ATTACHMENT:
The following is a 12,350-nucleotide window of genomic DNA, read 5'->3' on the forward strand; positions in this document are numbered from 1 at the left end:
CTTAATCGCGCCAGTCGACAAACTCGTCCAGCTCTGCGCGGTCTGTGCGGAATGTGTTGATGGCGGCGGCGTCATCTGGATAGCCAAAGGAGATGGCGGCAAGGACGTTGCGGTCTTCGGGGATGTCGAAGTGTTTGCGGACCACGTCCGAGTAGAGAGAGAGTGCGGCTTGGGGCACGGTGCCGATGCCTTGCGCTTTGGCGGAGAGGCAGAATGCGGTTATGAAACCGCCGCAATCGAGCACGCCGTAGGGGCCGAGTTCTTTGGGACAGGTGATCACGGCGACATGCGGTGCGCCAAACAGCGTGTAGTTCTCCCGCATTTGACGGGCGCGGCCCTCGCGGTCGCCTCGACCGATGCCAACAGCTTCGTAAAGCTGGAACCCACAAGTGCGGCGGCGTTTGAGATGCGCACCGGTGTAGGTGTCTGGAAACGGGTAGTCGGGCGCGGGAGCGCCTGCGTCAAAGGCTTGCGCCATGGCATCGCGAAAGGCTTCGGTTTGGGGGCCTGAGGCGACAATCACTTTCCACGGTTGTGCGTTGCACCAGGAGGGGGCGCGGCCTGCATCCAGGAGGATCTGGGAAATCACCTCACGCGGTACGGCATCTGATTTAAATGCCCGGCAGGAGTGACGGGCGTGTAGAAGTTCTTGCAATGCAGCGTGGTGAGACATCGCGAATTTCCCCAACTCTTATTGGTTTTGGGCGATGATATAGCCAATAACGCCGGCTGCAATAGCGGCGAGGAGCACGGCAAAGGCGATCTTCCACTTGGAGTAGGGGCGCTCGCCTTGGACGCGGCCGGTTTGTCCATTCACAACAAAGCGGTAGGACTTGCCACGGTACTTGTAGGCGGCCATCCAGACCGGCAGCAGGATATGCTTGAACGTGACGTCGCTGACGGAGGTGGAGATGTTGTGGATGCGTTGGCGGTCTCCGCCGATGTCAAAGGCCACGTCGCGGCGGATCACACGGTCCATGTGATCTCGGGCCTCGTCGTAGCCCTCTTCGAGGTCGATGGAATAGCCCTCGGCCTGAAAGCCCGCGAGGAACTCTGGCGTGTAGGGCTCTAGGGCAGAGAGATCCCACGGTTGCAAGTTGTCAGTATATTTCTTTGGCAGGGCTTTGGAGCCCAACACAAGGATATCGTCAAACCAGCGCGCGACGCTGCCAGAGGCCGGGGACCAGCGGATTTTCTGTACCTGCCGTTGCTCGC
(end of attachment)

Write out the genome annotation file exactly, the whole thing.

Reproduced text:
The following is a 12,350-nucleotide window of genomic DNA, read 5'->3' on the forward strand; positions in this document are numbered from 1 at the left end:
CTTAATCGCGCCAGTCGACAAACTCGTCCAGCTCTGCGCGGTCTGTGCGGAATGTGTTGATGGCGGCGGCGTCATCTGGATAGCCAAAGGAGATGGCGGCAAGGACGTTGCGGTCTTCGGGGATGTCGAAGTGTTTGCGGACCACGTCCGAGTAGAGAGAGAGTGCGGCTTGGGGCACGGTGCCGATGCCTTGCGCTTTGGCGGAGAGGCAGAATGCGGTTATGAAACCGCCGCAATCGAGCACGCCGTAGGGGCCGAGTTCTTTGGGACAGGTGATCACGGCGACATGCGGTGCGCCAAACAGCGTGTAGTTCTCCCGCATTTGACGGGCGCGGCCCTCGCGGTCGCCTCGACCGATGCCAACAGCTTCGTAAAGCTGGAACCCACAAGTGCGGCGGCGTTTGAGATGCGCACCGGTGTAGGTGTCTGGAAACGGGTAGTCGGGCGCGGGAGCGCCTGCGTCAAAGGCTTGCGCCATGGCATCGCGAAAGGCTTCGGTTTGGGGGCCTGAGGCGACAATCACTTTCCACGGTTGTGCGTTGCACCAGGAGGGGGCGCGGCCTGCATCCAGGAGGATCTGGGAAATCACCTCACGCGGTACGGCATCTGATTTAAATGCCCGGCAGGAGTGACGGGCGTGTAGAAGTTCTTGCAATGCAGCGTGGTGAGACATCGCGAATTTCCCCAACTCTTATTGGTTTTGGGCGATGATATAGCCAATAACGCCGGCTGCAATAGCGGCGAGGAGCACGGCAAAGGCGATCTTCCACTTGGAGTAGGGGCGCTCGCCTTGGACGCGGCCGGTTTGTCCATTCACAACAAAGCGGTAGGACTTGCCACGGTACTTGTAGGCGGCCATCCAGACCGGCAGCAGGATATGCTTGAACGTGACGTCGCTGACGGAGGTGGAGATGTTGTGGATGCGTTGGCGGTCTCCGCCGATGTCAAAGGCCACGTCGCGGCGGATCACACGGTCCATGTGATCTCGGGCCTCGTCGTAGCCCTCTTCGAGGTCGATGGAATAGCCCTCGGCCTGAAAGCCCGCGAGGAACTCTGGCGTGTAGGGCTCTAGGGCAGAGAGATCCCACGGTTGCAAGTTGTCAGTATATTTCTTTGGCAGGGCTTTGGAGCCCAACACAAGGATATCGTCAAACCAGCGCGCGACGCTGCCAGAGGCCGGGGACCAGCGGATTTTCTGTACCTGCCGTTGCTCGC